Changes of the programme code and data (such as the integration of further databases) at run time can be provided, if sufficient security mechanisms (including authorisation checking and setting locks) are available. The indices may be built up, for example parallel or on times of low charge, depending on their size, with different data structures - adapted to the individual presentation of the problem or optimised. Possibly a temporary merging or parallel accessing is sufficient. High-octane standards can facilitate the implementation of such a database language clearly.

Outlook on the graph theory: Let n be the number of nodes of a finite simple connected graph. (If it is not simple, allow by sorting out in \(\mathcal{O}\)(n) only the smallest parallel edge and no loops. If it is not connected, remove in \(\mathcal{O}\)(n) all isolated nodes.) Since sorting and parallel adding and comparing is possible in \(\mathcal{O}\)(1), Dijkstra's algorithm yields each time a shortest path in it in at most \(\mathcal{O}\)(n), if negative weights are excluded. How can we compute in it a minimum and a maximum spanning tree in \(\mathcal{O}\)(n log n) or even in \(\mathcal{O}\)(log n)?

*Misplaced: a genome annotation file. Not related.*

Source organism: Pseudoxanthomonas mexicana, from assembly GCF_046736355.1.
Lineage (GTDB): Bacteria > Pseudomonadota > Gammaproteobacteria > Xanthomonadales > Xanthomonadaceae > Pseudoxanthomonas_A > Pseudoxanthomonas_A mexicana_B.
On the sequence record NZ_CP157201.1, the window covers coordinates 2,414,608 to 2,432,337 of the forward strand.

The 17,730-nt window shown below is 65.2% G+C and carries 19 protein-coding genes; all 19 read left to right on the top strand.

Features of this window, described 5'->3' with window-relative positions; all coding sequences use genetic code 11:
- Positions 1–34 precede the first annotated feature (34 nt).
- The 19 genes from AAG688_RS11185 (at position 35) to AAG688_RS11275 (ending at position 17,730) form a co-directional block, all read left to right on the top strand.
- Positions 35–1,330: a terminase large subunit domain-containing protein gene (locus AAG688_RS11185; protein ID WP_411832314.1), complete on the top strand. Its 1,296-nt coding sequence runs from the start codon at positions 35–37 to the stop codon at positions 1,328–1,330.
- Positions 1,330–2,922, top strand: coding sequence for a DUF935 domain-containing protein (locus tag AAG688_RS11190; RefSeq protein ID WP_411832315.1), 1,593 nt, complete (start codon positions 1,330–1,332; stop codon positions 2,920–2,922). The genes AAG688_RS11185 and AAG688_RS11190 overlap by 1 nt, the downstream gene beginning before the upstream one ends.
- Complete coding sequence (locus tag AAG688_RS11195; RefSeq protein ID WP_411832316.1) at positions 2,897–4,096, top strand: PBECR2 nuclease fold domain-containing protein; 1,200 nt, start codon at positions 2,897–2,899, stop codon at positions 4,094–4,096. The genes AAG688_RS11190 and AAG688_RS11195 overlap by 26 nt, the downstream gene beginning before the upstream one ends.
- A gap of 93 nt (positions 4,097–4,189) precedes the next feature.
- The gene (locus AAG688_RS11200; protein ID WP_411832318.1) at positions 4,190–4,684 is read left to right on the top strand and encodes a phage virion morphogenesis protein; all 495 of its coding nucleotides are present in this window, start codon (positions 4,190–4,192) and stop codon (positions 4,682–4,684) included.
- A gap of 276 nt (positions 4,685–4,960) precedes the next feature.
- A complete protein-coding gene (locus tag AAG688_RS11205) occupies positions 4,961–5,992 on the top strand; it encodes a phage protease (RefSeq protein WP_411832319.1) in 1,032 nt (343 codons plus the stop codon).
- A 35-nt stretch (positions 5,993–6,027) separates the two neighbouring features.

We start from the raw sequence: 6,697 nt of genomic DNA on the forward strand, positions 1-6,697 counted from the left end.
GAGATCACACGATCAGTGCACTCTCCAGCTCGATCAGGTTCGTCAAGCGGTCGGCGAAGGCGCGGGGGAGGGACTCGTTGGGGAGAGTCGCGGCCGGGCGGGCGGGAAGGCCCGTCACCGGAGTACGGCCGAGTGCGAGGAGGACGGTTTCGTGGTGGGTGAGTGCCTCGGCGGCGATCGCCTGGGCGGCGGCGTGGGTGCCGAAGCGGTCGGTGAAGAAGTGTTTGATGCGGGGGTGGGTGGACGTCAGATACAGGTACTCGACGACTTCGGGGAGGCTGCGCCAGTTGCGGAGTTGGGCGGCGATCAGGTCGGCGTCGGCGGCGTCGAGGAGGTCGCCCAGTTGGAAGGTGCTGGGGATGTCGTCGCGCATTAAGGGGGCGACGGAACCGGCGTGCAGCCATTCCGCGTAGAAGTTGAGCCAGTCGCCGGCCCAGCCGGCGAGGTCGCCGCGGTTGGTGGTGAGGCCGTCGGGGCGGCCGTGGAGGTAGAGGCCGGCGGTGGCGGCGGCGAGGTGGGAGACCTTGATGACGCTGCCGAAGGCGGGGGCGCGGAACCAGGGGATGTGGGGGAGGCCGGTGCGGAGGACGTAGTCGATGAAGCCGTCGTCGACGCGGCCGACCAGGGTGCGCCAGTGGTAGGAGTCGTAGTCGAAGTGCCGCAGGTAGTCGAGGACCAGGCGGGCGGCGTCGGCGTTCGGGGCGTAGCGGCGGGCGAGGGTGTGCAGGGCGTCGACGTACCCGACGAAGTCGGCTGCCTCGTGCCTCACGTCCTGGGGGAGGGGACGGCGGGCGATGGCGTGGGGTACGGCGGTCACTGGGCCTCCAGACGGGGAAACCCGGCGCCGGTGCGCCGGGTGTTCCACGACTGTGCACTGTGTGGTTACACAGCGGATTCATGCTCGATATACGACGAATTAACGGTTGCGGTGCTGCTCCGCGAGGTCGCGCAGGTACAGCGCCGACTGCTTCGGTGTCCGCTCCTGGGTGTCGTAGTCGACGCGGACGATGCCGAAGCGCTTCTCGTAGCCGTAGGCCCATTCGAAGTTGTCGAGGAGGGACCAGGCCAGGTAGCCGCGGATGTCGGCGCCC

Let each node correspond to a different natural number. Then the edges that spring from it can be each time parallel sorted in at most \(\mathcal{O}\)(n) or \(\mathcal{O}\)(1). Let be all edges coloured white at the beginning. Each node adds the smaller and then the greater number of the nodes involved of the edge with the smallest weight of all white-coloured edges to this bit by bit as value that spring from it and stores the smallest value that reaches it. This is at most \(\mathcal{O}\)(n) or \(\mathcal{O}\)(1) possible. Then, each node has one nearest adjacent node and the edges, each consisting of two nodes of the same minimum spanning tree, are coloured black. This is also at most \(\mathcal{O}\)(n) or \(\mathcal{O}\)(1) possible.

Now the process continues with the white-coloured edges in at most \(\mathcal{O}\)(log n) steps, where the smallest value of a minimum spanning tree can be determined in at most \(\mathcal{O}\)(n) or \(\mathcal{O}\)(1), until an overall minimum spanning tree is created in at most \(\mathcal{O}\)(n log n) or \(\mathcal{O}\)(log n). An overall maximum spanning tree can be calculated by subtracting each time edge weights from a sufficiently large constant as new edge weights.

By calculating the shortest paths, e.g. a traffic control system can be simulated in the computer that responds to changing conditions by modifying the edge weights. Packet collisions can be prevented if the nodes are numbered consecutively, and each time the packet gets the first chance that passes through the previous node with the smallest number. Hereby collisions can be minimised by presetting road users interim targets on less-loaded routes.

© 2006-2011 by Boris Haase